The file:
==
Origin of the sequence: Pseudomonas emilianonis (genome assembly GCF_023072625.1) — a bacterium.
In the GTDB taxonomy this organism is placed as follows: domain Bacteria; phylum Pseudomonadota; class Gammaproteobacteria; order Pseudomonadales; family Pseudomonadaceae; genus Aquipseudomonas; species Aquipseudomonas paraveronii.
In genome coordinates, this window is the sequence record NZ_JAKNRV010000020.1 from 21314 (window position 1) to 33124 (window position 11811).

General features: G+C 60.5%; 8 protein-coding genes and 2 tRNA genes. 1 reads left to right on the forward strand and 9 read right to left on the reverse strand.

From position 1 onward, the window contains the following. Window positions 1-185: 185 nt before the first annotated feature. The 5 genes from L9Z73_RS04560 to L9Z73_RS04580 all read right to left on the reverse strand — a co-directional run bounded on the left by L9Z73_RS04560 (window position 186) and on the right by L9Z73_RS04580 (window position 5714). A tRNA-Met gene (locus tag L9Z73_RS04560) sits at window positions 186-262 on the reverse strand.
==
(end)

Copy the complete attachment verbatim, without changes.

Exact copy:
Origin of the sequence: Pseudomonas emilianonis (genome assembly GCF_023072625.1) — a bacterium.
In the GTDB taxonomy this organism is placed as follows: domain Bacteria; phylum Pseudomonadota; class Gammaproteobacteria; order Pseudomonadales; family Pseudomonadaceae; genus Aquipseudomonas; species Aquipseudomonas paraveronii.
In genome coordinates, this window is the sequence record NZ_JAKNRV010000020.1 from 21314 (window position 1) to 33124 (window position 11811).

General features: G+C 60.5%; 8 protein-coding genes and 2 tRNA genes. 1 reads left to right on the forward strand and 9 read right to left on the reverse strand.

From position 1 onward, the window contains the following. Window positions 1-185: 185 nt before the first annotated feature. The 5 genes from L9Z73_RS04560 to L9Z73_RS04580 all read right to left on the reverse strand — a co-directional run bounded on the left by L9Z73_RS04560 (window position 186) and on the right by L9Z73_RS04580 (window position 5714). A tRNA-Met gene (locus tag L9Z73_RS04560) sits at window positions 186-262 on the reverse strand.